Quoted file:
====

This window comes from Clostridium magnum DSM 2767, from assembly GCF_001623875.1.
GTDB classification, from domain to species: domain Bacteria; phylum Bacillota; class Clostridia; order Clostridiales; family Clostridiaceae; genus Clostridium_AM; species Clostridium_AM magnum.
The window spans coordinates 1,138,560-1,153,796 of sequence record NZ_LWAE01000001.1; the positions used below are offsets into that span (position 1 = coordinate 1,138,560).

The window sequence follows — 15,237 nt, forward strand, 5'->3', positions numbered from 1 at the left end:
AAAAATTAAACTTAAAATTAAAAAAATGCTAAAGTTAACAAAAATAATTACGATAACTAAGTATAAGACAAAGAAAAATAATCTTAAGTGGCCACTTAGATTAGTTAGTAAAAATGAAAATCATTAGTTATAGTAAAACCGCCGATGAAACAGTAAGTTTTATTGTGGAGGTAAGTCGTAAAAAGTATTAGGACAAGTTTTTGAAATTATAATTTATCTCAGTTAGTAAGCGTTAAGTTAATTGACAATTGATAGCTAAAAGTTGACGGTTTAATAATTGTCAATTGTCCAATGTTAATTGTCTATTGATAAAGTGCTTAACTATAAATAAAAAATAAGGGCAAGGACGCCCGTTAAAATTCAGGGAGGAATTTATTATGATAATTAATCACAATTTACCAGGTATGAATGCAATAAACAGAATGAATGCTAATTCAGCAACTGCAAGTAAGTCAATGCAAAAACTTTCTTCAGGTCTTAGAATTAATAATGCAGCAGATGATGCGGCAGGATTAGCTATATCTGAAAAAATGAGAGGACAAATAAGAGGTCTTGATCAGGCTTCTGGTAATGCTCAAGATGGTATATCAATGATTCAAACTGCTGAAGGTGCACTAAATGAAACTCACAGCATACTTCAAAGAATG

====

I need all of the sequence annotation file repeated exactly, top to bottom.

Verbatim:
This window comes from Clostridium magnum DSM 2767, from assembly GCF_001623875.1.
GTDB classification, from domain to species: domain Bacteria; phylum Bacillota; class Clostridia; order Clostridiales; family Clostridiaceae; genus Clostridium_AM; species Clostridium_AM magnum.
The window spans coordinates 1,138,560-1,153,796 of sequence record NZ_LWAE01000001.1; the positions used below are offsets into that span (position 1 = coordinate 1,138,560).

The window sequence follows — 15,237 nt, forward strand, 5'->3', positions numbered from 1 at the left end:
AAAAATTAAACTTAAAATTAAAAAAATGCTAAAGTTAACAAAAATAATTACGATAACTAAGTATAAGACAAAGAAAAATAATCTTAAGTGGCCACTTAGATTAGTTAGTAAAAATGAAAATCATTAGTTATAGTAAAACCGCCGATGAAACAGTAAGTTTTATTGTGGAGGTAAGTCGTAAAAAGTATTAGGACAAGTTTTTGAAATTATAATTTATCTCAGTTAGTAAGCGTTAAGTTAATTGACAATTGATAGCTAAAAGTTGACGGTTTAATAATTGTCAATTGTCCAATGTTAATTGTCTATTGATAAAGTGCTTAACTATAAATAAAAAATAAGGGCAAGGACGCCCGTTAAAATTCAGGGAGGAATTTATTATGATAATTAATCACAATTTACCAGGTATGAATGCAATAAACAGAATGAATGCTAATTCAGCAACTGCAAGTAAGTCAATGCAAAAACTTTCTTCAGGTCTTAGAATTAATAATGCAGCAGATGATGCGGCAGGATTAGCTATATCTGAAAAAATGAGAGGACAAATAAGAGGTCTTGATCAGGCTTCTGGTAATGCTCAAGATGGTATATCAATGATTCAAACTGCTGAAGGTGCACTAAATGAAACTCACAGCATACTTCAAAGAATG